'/>"/>

Contact: Sara Uttech
suttech@sciencesocieties.org
608-268-4948
American Society of Agronomy
Source:Eurekalert

Related biology news :

1. The effects of hydrogen on growing carbon nanotubes
2. New VARI findings next step to growing drought-resistant plants
3. UM School of Medicine Center for Celiac Research finds rate of celiac disease is growing
4. With growing US support for personalized medicine, a look at ethical dilemmas
5. Gene discovery holds key to growing crops in cold climates
6. Growing drought-tolerant crops inching forward
7. Dairy farmers can fight growing disease threat with chlorine and stainless steel
8. Growing brain is particularly flexible
9. Bigpoint Adds Kongregate to Growing List of Content Distribution Partners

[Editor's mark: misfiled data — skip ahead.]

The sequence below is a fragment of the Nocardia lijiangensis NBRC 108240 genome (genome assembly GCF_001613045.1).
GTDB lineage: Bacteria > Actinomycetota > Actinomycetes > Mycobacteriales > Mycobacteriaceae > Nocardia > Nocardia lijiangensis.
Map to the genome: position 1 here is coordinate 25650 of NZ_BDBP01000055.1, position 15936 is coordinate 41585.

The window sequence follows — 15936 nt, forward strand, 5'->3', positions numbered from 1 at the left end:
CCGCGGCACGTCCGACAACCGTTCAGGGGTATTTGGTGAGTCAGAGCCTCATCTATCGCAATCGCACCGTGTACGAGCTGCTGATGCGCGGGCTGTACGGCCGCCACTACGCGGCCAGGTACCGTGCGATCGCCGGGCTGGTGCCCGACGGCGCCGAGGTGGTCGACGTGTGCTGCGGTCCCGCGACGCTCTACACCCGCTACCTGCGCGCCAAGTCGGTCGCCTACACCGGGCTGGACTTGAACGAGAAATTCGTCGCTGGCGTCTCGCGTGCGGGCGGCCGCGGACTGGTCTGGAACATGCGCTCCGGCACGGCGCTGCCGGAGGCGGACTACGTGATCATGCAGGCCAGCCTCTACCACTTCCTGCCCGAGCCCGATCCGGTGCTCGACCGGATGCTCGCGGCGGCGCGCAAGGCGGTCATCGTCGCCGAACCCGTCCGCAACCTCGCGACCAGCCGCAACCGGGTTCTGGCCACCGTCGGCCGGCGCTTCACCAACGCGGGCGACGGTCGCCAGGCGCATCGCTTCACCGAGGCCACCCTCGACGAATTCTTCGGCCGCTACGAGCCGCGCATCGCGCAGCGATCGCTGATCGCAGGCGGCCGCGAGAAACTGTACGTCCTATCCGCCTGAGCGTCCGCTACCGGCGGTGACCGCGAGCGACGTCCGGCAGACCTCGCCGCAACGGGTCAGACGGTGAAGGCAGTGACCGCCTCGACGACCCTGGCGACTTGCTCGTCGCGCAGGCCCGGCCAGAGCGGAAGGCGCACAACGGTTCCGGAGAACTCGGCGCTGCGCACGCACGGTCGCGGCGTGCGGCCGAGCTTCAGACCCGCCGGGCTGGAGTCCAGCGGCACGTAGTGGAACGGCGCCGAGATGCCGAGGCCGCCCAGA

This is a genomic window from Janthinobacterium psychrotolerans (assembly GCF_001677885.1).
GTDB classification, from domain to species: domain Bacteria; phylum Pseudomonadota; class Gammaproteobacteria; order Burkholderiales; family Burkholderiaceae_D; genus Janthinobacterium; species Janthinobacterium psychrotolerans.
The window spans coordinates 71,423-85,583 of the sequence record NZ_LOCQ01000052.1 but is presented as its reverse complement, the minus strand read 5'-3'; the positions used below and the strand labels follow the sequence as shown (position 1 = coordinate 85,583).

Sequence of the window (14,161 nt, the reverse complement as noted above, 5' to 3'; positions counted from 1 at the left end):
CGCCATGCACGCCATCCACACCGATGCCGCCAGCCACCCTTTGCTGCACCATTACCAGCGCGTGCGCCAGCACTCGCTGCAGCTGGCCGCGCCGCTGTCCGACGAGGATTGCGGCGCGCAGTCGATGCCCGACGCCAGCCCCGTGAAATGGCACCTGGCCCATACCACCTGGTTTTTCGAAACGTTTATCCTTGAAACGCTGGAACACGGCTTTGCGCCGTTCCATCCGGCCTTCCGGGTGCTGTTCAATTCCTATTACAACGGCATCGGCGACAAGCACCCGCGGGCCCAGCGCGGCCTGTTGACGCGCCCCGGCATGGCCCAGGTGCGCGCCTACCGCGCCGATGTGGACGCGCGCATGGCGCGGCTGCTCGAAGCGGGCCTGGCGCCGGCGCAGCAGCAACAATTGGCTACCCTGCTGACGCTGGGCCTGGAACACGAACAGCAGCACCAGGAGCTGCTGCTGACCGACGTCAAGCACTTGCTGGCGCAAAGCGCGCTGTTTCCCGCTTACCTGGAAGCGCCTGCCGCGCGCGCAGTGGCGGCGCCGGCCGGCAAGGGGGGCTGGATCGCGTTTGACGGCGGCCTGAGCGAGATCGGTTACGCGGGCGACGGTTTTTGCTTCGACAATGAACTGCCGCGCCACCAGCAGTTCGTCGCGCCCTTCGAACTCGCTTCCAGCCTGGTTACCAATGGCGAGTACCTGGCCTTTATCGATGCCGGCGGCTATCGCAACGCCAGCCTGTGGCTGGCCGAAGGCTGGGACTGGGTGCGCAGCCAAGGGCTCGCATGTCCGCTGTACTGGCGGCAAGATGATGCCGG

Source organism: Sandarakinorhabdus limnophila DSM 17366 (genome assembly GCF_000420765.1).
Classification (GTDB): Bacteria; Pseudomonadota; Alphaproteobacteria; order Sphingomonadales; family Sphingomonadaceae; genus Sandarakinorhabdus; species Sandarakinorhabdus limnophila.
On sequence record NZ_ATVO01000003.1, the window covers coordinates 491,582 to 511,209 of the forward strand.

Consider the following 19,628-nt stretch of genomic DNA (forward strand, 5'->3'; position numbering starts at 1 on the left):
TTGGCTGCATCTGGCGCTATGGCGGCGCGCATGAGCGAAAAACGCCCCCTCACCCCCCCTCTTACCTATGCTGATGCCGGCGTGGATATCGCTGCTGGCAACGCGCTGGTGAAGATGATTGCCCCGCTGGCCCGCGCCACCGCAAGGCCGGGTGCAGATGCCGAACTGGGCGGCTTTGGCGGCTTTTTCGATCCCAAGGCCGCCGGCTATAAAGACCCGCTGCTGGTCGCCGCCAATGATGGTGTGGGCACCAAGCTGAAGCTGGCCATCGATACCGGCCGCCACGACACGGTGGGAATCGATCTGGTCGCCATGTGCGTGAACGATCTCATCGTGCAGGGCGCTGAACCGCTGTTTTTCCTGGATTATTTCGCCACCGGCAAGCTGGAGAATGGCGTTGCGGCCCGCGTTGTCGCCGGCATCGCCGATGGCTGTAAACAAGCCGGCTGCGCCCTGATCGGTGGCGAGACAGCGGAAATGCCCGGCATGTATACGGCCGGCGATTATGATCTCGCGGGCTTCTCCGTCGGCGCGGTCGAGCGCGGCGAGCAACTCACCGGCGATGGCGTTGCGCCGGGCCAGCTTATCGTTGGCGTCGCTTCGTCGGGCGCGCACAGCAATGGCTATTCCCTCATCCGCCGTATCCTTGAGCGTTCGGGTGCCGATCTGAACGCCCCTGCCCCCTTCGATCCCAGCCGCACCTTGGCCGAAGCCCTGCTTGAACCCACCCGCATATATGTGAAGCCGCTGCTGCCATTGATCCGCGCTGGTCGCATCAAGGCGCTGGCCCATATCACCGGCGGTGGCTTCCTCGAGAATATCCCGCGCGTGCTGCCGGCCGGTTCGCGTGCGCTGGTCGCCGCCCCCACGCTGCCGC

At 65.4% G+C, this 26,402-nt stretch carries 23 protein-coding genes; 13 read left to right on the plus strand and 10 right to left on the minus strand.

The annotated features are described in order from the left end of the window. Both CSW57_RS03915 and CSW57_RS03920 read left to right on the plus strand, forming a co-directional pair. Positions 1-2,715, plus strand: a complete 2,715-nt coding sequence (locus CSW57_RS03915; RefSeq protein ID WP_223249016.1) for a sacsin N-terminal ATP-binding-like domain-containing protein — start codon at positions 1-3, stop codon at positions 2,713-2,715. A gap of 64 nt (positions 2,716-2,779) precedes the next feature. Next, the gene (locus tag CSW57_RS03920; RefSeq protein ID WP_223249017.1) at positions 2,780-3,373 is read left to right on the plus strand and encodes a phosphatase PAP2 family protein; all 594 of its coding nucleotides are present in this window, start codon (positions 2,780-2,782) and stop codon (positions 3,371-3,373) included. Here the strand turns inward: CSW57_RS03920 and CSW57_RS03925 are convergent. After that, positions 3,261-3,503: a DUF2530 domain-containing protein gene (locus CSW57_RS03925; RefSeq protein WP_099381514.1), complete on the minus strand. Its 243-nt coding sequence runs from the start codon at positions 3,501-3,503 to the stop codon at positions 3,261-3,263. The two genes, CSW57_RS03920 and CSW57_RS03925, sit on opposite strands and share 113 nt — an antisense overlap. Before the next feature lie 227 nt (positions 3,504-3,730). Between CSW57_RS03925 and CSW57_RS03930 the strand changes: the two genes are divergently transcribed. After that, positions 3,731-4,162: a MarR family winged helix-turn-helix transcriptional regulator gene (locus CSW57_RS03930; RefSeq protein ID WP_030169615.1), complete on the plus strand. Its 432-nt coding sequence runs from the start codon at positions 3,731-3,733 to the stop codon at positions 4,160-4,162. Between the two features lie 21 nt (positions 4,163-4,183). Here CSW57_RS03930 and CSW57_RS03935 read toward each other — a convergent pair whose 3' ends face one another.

10. Moffitt Cancer Center: Growing interest in prognostic test for non-small cell lung cancer
11. Breakthrough reveals blood vessel cells are key to growing unlimited amounts of adult stem cells
Post Your Comments:
*Name:
*Comment:
*Email:
(Date:3/29/2016)... LegacyXChange, Inc. (OTC: LEGX ... Protect are pleased to announce our successful effort to ... of writing instruments, ensuring athletes signatures against counterfeiting and ... athletes on LegacyXChange will be assured of ongoing proof ... Bill Bollander , CEO states, "By inserting ...
(Date:3/22/2016)... PROVO and SANDY, ... Screening Ontario (NSO), which operates the highest sample volume ... testing, and Tute Genomics and UNIConnect, leaders in clinical ... today announced the launch of a project to establish ... testing panel. NSO has been contracted ...